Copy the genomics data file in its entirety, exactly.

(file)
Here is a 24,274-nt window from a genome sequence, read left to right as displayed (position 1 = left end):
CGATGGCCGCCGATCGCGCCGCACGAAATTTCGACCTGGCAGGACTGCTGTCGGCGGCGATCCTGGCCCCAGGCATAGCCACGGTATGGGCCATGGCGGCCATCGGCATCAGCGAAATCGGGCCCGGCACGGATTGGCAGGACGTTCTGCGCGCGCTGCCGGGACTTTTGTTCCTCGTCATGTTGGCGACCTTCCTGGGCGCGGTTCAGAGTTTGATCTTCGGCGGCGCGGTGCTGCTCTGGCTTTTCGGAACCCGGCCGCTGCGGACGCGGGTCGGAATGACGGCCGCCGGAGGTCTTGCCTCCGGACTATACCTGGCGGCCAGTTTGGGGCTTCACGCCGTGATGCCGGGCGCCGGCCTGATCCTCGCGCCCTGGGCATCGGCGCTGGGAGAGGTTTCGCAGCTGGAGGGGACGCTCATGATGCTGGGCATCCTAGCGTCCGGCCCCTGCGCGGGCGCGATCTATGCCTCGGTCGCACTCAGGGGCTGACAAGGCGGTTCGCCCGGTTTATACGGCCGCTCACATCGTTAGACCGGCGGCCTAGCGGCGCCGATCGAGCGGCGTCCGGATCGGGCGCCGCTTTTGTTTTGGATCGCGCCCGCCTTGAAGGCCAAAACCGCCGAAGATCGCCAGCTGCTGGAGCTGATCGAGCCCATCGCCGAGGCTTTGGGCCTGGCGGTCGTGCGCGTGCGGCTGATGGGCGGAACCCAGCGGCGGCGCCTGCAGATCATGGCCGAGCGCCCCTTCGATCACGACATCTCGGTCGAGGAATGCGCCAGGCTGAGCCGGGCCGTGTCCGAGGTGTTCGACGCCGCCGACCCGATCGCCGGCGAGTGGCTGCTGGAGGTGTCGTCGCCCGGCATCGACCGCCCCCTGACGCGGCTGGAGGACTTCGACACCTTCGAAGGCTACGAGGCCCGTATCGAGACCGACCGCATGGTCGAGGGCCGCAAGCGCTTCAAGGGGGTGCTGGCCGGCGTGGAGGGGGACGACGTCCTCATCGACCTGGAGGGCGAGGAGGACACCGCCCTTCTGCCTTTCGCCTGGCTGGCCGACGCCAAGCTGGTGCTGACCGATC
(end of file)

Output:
Here is a 24,274-nt window from a genome sequence, read left to right as displayed (position 1 = left end):
CGATGGCCGCCGATCGCGCCGCACGAAATTTCGACCTGGCAGGACTGCTGTCGGCGGCGATCCTGGCCCCAGGCATAGCCACGGTATGGGCCATGGCGGCCATCGGCATCAGCGAAATCGGGCCCGGCACGGATTGGCAGGACGTTCTGCGCGCGCTGCCGGGACTTTTGTTCCTCGTCATGTTGGCGACCTTCCTGGGCGCGGTTCAGAGTTTGATCTTCGGCGGCGCGGTGCTGCTCTGGCTTTTCGGAACCCGGCCGCTGCGGACGCGGGTCGGAATGACGGCCGCCGGAGGTCTTGCCTCCGGACTATACCTGGCGGCCAGTTTGGGGCTTCACGCCGTGATGCCGGGCGCCGGCCTGATCCTCGCGCCCTGGGCATCGGCGCTGGGAGAGGTTTCGCAGCTGGAGGGGACGCTCATGATGCTGGGCATCCTAGCGTCCGGCCCCTGCGCGGGCGCGATCTATGCCTCGGTCGCACTCAGGGGCTGACAAGGCGGTTCGCCCGGTTTATACGGCCGCTCACATCGTTAGACCGGCGGCCTAGCGGCGCCGATCGAGCGGCGTCCGGATCGGGCGCCGCTTTTGTTTTGGATCGCGCCCGCCTTGAAGGCCAAAACCGCCGAAGATCGCCAGCTGCTGGAGCTGATCGAGCCCATCGCCGAGGCTTTGGGCCTGGCGGTCGTGCGCGTGCGGCTGATGGGCGGAACCCAGCGGCGGCGCCTGCAGATCATGGCCGAGCGCCCCTTCGATCACGACATCTCGGTCGAGGAATGCGCCAGGCTGAGCCGGGCCGTGTCCGAGGTGTTCGACGCCGCCGACCCGATCGCCGGCGAGTGGCTGCTGGAGGTGTCGTCGCCCGGCATCGACCGCCCCCTGACGCGGCTGGAGGACTTCGACACCTTCGAAGGCTACGAGGCCCGTATCGAGACCGACCGCATGGTCGAGGGCCGCAAGCGCTTCAAGGGGGTGCTGGCCGGCGTGGAGGGGGACGACGTCCTCATCGACCTGGAGGGCGAGGAGGACACCGCCCTTCTGCCTTTCGCCTGGCTGGCCGACGCCAAGCTGGTGCTGACCGATC